Vietnam MedEvac14 Oct 2003 0
There seems to be a resurgence of interest in the Vietnam conflict, not from an historical standpoint but from a gaming one. Perhaps this is a result of developers flooding the market with World War II games of every kind. This new trend began with a series of value-priced titles, which were mediocre at best, and continues with the announcement of the more promising Battlefield: Vietnam. An expansion to the well received first-person shooter Vietcong entitled Fist Alpha is also in development.
There have been very few games, however, that cover the air war over Vietnam. Jane's Advanced Tactical Fighters and some mods for Microsoft Flight Simulator are all that come to mind, and these sims focused on fixed wing aircraft. There is no doubt that air power played a crucial role in Vietnam, primarily for delivering devastating payloads of ordnance. Still, a soldier's best friend had to be the UH-1 helicopter, or "Huey." The Army's airborne workhorse during the Vietnam era, their pilots performed a host of varied tasks, including evacuation of the wounded, delivery of reinforcements and ammunition, as well as provided covering fire when ground troops found themselves in tight spots. In all, over 4,800 Hueys were shot down by Communist forces, sadly epitomizing their crucial role.
Vietnam MedEvac is a game devoted to this helicopter and the missions it undertook. It is a part of the Search and Rescue series, which simulated civilian rescue aircraft. While the game is not a high budget title with a shiny coat and a plethora of options, it does treat its material with respect. Furthermore, it is interesting to see a war game that is not afraid to focus on something other than combat.
Presentation and Plot
Since Vietnam MedEvac isn't about blowing things up, the pace of the game is much slower. There are times when speed is of the essence, such as when rushing wounded soldiers to a field hospital, but for the most part time is on the gamer's side.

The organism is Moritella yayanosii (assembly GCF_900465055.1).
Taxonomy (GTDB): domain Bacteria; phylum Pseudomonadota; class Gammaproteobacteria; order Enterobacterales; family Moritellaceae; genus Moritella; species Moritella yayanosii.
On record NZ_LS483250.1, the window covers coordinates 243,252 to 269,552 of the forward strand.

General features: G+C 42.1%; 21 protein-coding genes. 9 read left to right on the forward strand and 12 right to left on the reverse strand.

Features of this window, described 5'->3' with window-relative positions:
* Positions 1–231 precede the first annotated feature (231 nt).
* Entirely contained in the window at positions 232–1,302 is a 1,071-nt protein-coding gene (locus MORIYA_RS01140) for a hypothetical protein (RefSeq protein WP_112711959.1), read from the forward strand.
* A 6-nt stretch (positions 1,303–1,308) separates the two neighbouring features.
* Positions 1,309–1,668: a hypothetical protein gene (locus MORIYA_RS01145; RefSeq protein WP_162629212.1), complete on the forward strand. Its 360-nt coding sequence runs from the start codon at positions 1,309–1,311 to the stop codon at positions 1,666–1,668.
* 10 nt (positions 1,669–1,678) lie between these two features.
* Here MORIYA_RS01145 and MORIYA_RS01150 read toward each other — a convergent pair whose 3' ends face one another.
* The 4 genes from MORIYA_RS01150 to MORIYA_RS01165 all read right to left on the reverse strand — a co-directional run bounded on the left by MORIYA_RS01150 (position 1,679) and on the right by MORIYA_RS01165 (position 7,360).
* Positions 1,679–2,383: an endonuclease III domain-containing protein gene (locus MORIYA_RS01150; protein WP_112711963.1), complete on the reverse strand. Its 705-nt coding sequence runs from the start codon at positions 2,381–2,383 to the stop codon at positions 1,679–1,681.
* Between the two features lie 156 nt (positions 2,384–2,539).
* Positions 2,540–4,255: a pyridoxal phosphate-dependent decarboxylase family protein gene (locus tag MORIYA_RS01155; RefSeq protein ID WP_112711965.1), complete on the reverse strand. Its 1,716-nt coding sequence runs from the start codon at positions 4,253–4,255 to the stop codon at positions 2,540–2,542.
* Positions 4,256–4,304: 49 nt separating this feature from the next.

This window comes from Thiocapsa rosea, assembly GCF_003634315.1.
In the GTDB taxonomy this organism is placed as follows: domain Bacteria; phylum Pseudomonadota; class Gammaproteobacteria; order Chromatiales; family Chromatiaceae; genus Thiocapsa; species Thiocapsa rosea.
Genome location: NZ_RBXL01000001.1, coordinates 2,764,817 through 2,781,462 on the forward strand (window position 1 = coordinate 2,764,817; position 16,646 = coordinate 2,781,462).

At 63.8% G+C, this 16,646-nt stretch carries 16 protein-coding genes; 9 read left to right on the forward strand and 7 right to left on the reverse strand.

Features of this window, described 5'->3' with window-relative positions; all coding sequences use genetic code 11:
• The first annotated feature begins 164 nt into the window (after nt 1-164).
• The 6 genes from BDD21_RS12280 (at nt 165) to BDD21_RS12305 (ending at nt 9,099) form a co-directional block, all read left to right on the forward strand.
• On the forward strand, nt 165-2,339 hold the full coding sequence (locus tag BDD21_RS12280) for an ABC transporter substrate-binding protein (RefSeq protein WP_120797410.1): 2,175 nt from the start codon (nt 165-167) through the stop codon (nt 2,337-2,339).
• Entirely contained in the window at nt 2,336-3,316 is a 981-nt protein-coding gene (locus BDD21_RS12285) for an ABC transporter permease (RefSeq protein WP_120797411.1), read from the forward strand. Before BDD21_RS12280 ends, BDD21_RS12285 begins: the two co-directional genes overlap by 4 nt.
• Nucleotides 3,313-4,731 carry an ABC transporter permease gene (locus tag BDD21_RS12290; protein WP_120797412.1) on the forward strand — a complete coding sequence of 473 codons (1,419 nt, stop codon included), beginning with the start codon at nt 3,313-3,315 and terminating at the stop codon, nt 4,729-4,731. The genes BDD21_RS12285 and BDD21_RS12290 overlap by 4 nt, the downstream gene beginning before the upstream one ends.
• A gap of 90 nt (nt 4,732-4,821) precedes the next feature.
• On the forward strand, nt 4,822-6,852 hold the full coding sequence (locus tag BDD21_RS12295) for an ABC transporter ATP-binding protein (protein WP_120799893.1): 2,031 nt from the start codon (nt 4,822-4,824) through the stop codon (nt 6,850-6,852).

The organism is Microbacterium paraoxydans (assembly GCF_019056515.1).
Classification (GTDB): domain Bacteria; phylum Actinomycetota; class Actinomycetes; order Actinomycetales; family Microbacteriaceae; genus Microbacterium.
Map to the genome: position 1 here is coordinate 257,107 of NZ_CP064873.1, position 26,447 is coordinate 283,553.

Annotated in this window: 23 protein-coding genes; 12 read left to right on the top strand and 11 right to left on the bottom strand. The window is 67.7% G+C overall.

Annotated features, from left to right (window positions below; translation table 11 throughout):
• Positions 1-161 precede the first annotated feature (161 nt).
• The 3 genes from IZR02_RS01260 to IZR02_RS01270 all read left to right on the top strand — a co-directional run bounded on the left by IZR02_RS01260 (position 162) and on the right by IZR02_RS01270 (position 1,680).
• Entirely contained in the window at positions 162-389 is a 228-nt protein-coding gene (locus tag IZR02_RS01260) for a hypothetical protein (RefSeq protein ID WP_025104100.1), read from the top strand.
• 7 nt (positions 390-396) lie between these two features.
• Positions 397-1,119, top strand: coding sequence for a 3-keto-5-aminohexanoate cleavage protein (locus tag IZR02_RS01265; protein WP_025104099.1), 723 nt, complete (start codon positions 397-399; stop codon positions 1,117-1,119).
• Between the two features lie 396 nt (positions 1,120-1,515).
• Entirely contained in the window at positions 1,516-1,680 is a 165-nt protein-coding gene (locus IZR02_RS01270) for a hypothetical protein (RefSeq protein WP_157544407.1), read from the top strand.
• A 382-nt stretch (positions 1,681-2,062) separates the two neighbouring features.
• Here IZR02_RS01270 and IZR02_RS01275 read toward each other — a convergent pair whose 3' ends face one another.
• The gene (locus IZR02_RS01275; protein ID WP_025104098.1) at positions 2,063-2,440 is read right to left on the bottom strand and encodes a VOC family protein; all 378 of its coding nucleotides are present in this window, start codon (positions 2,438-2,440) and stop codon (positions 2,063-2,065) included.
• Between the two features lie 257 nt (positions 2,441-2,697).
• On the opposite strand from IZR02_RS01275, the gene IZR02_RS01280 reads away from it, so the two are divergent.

There is a small combat aspect to the game, however. Some missions involve dropping off reinforcements or picking up wounded soldiers amidst firefights. For these missions, the player can utilize the helicopter's side-mounted M-60 machine gun. There are options for automatic fire or manual control. The gun feels right with a proper amount of recoil, but it takes a remarkable amount of enemy gunfire to bring down this game's Huey. Consequently, there is little sense of danger in these situations.
This essentially leaves us with a civilian rescue simulation in a Vietnamese setting. More problematic, there is no story, as in Vietcong. Instead, there is a series of missions that are tied together through a simple campaign structure that tracks mission points (based on performance) and the amount of time one has flown (increasing the player's rank).
The campaign strings together the missions, of which there are over one hundred. The player can choose to play this with or without an immortal pilot, in other words, the ability to replay a mission. Otherwise, the campaign ends if the pilot dies. This makes for some suspenseful moments, especially if a gamer is fifty missions into the campaign and has to rescue people from a precarious hillside. All missions can be accessed from the start if the gamer chooses to forego the campaign or practice a particularly tough mission.